/ 14 March 2011

Between a rock and a pagoda

Between A Rock And A Pagoda

The tills never stop ringing at China Order Price in downtown Harare’s Cameron Street.

The Chinese storekeeper behind the till rings up sale after sale while he keeps a keen eye on the door, where a guard is controlling the crowds entering to hunt for bargains such as the day’s special — a pack of 10 pairs of children’s plastic sandals for $12.

Next door, at Jinhua Enterprises, hordes of customers buzz around shelves laden with groceries and home electronics. The stores are dingy, the service is poor and the goods are tacky, but business is booming.

Under President Robert Mugabe’s controversial empowerment laws, which bar foreigners from owning small retail stores, these two shops should not even be open. That they are has angered Mugabe’s supporters, who have been pushed out of business by the Chinese and are now campaigning for the expulsion of Asian traders. But more and more Chinese are arriving, taking over retail space in the teeming downtown area.

This presents a dilemma for Mugabe. His anti-foreign bluster has galvanised supporters but he is careful not to upset China, his last remaining economic benefactor and protector in the United Nations Security Council. Even as the threats to take over foreign companies grow louder Saviour Kasukuwere, the minister of empowerment, has announced that Chinese companies will be spared. But the pressure on Mugabe is building up.

A few weeks ago, Zanu-PF youths rampaged through these streets, looting and forcing foreigners to shut their stores and the Affirmative Action Group, a radical pro-Zanu-PF black empowerment pressure group, wants Mugabe to turn back the Chinese tide.

“The law is clear on this issue. We cannot allow foreigners to come all the way from China just to sell sweets here. These are things that our people can do. We just want the government to apply the law,” said Supa Mandiwanzira, the group’s leader.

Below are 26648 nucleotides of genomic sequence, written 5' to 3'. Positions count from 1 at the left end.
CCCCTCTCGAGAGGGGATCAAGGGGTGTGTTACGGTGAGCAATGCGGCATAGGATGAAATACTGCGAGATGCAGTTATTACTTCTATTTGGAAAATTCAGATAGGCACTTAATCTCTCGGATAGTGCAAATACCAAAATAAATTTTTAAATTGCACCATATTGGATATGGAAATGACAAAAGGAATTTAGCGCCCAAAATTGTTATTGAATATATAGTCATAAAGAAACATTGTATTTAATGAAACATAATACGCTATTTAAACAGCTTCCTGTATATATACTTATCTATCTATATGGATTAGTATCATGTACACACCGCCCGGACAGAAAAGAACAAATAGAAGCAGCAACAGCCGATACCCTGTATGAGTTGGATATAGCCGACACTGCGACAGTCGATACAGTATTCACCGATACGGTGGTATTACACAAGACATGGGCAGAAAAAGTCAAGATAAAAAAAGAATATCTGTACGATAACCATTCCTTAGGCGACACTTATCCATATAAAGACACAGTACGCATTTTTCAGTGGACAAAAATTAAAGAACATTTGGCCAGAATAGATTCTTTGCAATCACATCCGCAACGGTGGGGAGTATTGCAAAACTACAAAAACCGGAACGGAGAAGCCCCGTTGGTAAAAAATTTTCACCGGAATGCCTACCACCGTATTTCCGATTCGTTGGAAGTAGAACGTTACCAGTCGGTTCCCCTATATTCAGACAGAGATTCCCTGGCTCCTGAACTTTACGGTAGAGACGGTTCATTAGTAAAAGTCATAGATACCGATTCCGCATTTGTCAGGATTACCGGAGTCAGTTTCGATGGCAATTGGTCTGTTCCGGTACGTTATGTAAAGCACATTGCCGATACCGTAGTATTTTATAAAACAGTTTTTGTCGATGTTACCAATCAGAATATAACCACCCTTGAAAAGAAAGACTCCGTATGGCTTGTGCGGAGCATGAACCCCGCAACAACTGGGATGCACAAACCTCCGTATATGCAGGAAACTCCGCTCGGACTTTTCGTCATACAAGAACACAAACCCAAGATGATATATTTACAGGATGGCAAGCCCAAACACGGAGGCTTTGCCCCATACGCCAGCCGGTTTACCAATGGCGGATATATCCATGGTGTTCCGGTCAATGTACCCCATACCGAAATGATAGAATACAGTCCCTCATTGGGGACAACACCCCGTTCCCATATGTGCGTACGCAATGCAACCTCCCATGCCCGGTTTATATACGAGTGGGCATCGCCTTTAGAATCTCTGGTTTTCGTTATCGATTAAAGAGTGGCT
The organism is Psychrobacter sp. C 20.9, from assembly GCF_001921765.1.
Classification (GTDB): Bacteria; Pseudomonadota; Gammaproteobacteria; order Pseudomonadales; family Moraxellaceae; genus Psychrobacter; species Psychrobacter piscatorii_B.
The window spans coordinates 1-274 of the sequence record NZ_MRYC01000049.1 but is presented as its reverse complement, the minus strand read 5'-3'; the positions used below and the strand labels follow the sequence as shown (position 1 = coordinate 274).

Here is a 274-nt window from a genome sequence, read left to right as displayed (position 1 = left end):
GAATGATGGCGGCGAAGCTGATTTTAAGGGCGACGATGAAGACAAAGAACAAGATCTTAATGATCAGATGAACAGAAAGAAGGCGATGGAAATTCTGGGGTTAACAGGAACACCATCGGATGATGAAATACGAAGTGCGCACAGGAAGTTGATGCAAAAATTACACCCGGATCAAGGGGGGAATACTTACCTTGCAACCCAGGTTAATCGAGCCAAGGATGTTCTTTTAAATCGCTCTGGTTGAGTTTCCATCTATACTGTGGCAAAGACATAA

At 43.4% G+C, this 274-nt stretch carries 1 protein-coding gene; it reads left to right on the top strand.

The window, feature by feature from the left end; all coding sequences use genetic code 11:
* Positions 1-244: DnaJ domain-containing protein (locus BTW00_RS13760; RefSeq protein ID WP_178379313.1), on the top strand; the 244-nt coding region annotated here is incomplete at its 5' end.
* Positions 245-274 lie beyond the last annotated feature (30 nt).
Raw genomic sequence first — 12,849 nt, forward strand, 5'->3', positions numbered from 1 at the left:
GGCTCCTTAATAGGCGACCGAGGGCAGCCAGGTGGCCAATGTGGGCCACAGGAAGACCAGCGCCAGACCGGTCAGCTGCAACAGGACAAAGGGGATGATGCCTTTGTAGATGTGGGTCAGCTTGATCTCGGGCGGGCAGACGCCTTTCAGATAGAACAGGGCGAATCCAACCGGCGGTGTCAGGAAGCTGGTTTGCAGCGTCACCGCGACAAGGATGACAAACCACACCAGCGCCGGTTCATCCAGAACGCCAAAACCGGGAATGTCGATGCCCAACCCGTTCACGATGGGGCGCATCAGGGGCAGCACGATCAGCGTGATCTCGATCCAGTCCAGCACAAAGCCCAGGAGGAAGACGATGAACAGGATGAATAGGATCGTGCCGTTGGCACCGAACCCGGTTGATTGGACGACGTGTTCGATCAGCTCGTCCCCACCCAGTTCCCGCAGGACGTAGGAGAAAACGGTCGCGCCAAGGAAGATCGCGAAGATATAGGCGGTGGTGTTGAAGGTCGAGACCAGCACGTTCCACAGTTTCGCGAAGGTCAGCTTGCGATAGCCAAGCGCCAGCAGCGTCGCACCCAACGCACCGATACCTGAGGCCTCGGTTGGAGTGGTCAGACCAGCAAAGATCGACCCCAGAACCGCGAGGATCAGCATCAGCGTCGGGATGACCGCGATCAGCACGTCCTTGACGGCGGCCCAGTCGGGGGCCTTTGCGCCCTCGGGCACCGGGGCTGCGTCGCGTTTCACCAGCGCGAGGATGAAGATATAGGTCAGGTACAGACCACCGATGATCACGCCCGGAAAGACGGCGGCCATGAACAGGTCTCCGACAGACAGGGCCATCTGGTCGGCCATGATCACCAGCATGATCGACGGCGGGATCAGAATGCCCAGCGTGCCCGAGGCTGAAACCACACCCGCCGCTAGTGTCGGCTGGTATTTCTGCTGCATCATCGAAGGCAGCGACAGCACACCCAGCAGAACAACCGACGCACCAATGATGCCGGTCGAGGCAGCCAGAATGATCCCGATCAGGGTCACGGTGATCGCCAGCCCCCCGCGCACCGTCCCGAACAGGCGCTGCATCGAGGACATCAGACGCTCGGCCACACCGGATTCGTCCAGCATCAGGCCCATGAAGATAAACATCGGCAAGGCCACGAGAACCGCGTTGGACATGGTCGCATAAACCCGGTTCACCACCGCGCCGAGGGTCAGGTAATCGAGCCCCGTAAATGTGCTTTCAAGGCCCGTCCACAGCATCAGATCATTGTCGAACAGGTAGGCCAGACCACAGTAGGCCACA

Retail sector reserved
At a recent business conference, he asked Kasukuwere why the law did not apply to the Chinese. Reflecting the sensitivities, Kasukuwere replied: “That, my brother, is a difficult one.”

David Chapfika, who heads the state board that monitors empowerment, has said that “the retail sector is reserved for indigenous people, not even blacks from elsewhere”.

Similarly, empowerment activist Paddington Japajapa said the term “foreigner” was, wrongly, being applied only to Westerners. “If we are talking of foreigners we also mean the Chinese and Indians, not only Americans or British.” But the political and economic hold that China has over isolated Mugabe is forcing him to protect even these small Chinese businesspeople from his own supporters.

The Development Bank of China is said to be planning $10-billion worth of investments in Zimbabwe over the next five years. Last week, Chinese merchant Sinotex announced a $500-million cotton production deal that could benefit up to 300 000 rural farmers, the bedrock of Zanu-PF support.

The 40% rise in tobacco production expected this year is largely driven by Chinese buying. One of the biggest tobacco buyers, Tian Ze, has been spared from selling the required 51% to locals.

Explaining how companies qualify for such exemptions, Kasukuwere said: “We look at their disposition towards our people.” Anjin China has diamond concessions in the controversial Marange fields, while the China National Nuclear Corporation is said to be prospecting for uranium.

Foreign landholding is another controversy within Zanu-PF, but an official told the Mail & Guardian that the Beidahuang Group, said to run China’s biggest agribusiness, is negotiating for cane and forestry estates.

What is frustrating Zanu-PF is that the Chinese have not matched their rhetoric with real aid. Last month visiting Chinese Foreign Minister Yang Jiechi called Zimbabwe “a good friend, good brother and good partner” but gave a grant of only $8-million.

There are other more visible signs of China’s influence. On the northern outskirts of Harare the Chinese are building the Robert Mugabe National School of Intelligence, a large military academy. Its high security wall stretches for more than a kilometre and a pagoda marks its imposing gates.